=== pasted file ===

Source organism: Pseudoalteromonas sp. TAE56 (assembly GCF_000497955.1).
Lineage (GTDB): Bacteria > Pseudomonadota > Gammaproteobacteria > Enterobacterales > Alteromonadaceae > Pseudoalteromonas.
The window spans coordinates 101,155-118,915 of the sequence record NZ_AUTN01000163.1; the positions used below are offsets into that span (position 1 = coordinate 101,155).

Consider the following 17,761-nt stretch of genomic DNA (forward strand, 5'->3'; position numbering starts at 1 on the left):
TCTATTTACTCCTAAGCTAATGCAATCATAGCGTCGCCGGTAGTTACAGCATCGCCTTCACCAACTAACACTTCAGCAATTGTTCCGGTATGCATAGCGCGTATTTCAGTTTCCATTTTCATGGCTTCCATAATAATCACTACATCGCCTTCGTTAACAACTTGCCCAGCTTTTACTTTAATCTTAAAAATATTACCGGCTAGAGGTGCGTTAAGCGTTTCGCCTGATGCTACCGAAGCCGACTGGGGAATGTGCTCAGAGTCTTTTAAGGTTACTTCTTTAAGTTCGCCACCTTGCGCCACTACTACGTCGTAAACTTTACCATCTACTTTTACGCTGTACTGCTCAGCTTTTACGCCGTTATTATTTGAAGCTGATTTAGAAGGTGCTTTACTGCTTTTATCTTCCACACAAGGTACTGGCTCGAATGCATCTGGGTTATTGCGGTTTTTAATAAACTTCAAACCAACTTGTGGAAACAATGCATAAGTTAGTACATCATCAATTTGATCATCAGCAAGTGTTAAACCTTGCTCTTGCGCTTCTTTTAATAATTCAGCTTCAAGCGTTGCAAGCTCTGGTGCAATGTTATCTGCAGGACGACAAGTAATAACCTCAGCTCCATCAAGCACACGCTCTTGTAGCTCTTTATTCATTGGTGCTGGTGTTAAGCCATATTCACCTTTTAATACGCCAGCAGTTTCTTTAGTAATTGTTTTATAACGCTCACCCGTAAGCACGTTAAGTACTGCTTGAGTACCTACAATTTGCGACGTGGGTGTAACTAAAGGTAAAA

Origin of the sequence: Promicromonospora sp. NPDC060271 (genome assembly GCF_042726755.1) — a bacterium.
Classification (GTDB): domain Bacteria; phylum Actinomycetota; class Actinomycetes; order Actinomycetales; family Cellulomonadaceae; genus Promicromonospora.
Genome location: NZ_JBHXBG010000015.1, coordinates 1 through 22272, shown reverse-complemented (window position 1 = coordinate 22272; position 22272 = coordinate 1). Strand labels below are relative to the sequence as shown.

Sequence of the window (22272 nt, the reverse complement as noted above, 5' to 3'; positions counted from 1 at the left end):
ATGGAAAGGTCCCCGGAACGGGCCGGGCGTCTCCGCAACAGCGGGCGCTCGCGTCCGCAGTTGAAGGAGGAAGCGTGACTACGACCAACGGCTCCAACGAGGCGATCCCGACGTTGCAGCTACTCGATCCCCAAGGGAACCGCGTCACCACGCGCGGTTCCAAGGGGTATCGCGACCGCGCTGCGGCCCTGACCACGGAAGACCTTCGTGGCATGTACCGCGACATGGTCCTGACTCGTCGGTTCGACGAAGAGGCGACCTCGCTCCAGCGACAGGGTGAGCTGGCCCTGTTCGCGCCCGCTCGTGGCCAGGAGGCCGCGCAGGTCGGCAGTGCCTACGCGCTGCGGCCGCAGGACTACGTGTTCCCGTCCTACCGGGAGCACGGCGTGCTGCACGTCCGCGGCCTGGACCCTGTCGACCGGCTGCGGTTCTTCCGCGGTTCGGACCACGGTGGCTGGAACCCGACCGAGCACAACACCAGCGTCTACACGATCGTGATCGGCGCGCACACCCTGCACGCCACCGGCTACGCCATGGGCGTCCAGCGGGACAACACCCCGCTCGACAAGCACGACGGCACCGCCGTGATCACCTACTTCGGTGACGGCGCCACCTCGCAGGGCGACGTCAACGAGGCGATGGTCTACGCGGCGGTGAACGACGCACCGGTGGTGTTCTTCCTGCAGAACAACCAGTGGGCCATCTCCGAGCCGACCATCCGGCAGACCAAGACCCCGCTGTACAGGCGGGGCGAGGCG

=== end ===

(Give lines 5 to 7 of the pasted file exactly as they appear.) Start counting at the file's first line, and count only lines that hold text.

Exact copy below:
TCTATTTACTCCTAAGCTAATGCAATCATAGCGTCGCCGGTAGTTACAGCATCGCCTTCACCAACTAACACTTCAGCAATTGTTCCGGTATGCATAGCGCGTATTTCAGTTTCCATTTTCATGGCTTCCATAATAATCACTACATCGCCTTCGTTAACAACTTGCCCAGCTTTTACTTTAATCTTAAAAATATTACCGGCTAGAGGTGCGTTAAGCGTTTCGCCTGATGCTACCGAAGCCGACTGGGGAATGTGCTCAGAGTCTTTTAAGGTTACTTCTTTAAGTTCGCCACCTTGCGCCACTACTACGTCGTAAACTTTACCATCTACTTTTACGCTGTACTGCTCAGCTTTTACGCCGTTATTATTTGAAGCTGATTTAGAAGGTGCTTTACTGCTTTTATCTTCCACACAAGGTACTGGCTCGAATGCATCTGGGTTATTGCGGTTTTTAATAAACTTCAAACCAACTTGTGGAAACAATGCATAAGTTAGTACATCATCAATTTGATCATCAGCAAGTGTTAAACCTTGCTCTTGCGCTTCTTTTAATAATTCAGCTTCAAGCGTTGCAAGCTCTGGTGCAATGTTATCTGCAGGACGACAAGTAATAACCTCAGCTCCATCAAGCACACGCTCTTGTAGCTCTTTATTCATTGGTGCTGGTGTTAAGCCATATTCACCTTTTAATACGCCAGCAGTTTCTTTAGTAATTGTTTTATAACGCTCACCCGTAAGCACGTTAAGTACTGCTTGAGTACCTACAATTTGCGACGTGGGTGTAACTAAAGGTAAAA

Origin of the sequence: Promicromonospora sp. NPDC060271 (genome assembly GCF_042726755.1) — a bacterium.
Classification (GTDB): domain Bacteria; phylum Actinomycetota; class Actinomycetes; order Actinomycetales; family Cellulomonadaceae; genus Promicromonospora.